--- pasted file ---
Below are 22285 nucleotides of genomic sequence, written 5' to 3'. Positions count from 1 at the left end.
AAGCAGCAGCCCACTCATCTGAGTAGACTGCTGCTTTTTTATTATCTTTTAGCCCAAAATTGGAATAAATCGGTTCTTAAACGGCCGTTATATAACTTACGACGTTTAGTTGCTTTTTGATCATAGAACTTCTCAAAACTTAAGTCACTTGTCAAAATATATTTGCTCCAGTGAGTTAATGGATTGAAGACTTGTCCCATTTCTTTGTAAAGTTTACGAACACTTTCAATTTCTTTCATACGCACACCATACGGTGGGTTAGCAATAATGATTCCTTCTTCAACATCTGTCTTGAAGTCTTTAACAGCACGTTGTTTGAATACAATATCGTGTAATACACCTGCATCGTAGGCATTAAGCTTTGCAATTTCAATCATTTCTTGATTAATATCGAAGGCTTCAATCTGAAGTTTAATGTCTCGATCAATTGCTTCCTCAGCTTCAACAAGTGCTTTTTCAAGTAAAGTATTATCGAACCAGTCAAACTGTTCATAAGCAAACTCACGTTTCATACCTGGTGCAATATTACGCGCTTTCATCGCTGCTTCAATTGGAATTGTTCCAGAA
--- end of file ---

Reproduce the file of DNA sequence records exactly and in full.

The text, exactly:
Below are 22285 nucleotides of genomic sequence, written 5' to 3'. Positions count from 1 at the left end.
AAGCAGCAGCCCACTCATCTGAGTAGACTGCTGCTTTTTTATTATCTTTTAGCCCAAAATTGGAATAAATCGGTTCTTAAACGGCCGTTATATAACTTACGACGTTTAGTTGCTTTTTGATCATAGAACTTCTCAAAACTTAAGTCACTTGTCAAAATATATTTGCTCCAGTGAGTTAATGGATTGAAGACTTGTCCCATTTCTTTGTAAAGTTTACGAACACTTTCAATTTCTTTCATACGCACACCATACGGTGGGTTAGCAATAATGATTCCTTCTTCAACATCTGTCTTGAAGTCTTTAACAGCACGTTGTTTGAATACAATATCGTGTAATACACCTGCATCGTAGGCATTAAGCTTTGCAATTTCAATCATTTCTTGATTAATATCGAAGGCTTCAATCTGAAGTTTAATGTCTCGATCAATTGCTTCCTCAGCTTCAACAAGTGCTTTTTCAAGTAAAGTATTATCGAACCAGTCAAACTGTTCATAAGCAAACTCACGTTTCATACCTGGTGCAATATTACGCGCTTTCATCGCTGCTTCAATTGGAATTGTTCCAGAA